Women are still a minority in STEM fields, and face particular challenges to entering and remaining in STEM careers.
While things are improving, the STEM Equity Monitor reports that just under 24% of people employed in ICT roles in 2020 were women. The Second National Data Report on Girls and Women in STEM states:
- Women made up less than a quarter of students studying STEM in 2019 (22% of enrolments and 24% of completions of total STEM VET and university enrolments)
- Five years after graduating, men with a STEM qualification were 1.8 times more likely to be working in a STEM-qualified occupation compared to their women peers
- Fathers are more than twice as likely to have a STEM qualification as mothers (47% of fathers, 20% of mothers).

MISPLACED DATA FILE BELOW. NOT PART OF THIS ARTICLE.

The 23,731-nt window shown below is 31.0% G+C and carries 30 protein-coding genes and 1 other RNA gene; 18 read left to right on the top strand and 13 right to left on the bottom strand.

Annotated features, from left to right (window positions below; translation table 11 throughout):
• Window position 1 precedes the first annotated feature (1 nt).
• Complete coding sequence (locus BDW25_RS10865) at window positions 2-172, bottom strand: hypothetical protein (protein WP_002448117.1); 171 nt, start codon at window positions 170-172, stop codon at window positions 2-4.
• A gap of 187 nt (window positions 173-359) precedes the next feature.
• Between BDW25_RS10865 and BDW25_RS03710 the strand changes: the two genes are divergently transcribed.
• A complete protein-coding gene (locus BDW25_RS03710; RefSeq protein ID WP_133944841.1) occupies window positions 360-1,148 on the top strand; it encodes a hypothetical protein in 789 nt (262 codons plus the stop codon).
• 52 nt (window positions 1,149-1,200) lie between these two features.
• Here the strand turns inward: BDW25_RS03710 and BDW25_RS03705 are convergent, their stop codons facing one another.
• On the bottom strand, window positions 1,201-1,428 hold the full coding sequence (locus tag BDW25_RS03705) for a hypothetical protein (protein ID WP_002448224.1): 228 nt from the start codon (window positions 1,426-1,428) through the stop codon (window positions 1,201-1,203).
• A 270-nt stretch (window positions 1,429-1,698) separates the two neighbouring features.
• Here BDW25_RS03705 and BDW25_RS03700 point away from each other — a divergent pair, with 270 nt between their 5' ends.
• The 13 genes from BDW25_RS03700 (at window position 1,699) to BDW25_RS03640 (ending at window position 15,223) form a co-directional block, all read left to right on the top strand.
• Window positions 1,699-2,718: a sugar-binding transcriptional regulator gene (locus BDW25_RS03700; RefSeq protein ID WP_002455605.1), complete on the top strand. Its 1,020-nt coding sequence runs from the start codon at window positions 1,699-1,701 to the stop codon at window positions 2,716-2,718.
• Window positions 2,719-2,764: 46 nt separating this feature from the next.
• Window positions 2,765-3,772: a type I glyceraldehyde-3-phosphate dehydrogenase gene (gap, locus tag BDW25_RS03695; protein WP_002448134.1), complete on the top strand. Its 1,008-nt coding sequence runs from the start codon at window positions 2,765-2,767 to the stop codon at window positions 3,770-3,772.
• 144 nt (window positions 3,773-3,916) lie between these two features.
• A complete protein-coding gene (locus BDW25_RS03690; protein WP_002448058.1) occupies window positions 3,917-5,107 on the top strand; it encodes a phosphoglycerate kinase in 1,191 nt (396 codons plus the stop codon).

When you’re just starting out, it’s important to be able to find your crew.
It’s hard enough to make friends at uni, let alone when you’re the only woman in the room in some of your seminars. This challenge has been magnified during the pandemic with less opportunity to meet people on campus – a struggle very familiar to Cloud students too.
For these reasons, Deakin Girl Geeks was created specifically to support women and non-binary students to find like-minded people, be engaged in the university community, and get the most out of their time at Deakin.
Fortunately for all tech geeks, we aren’t the only IT-related club at Deakin – there’s also the Deakin Software Engineering Club and Deakin University Computer Society.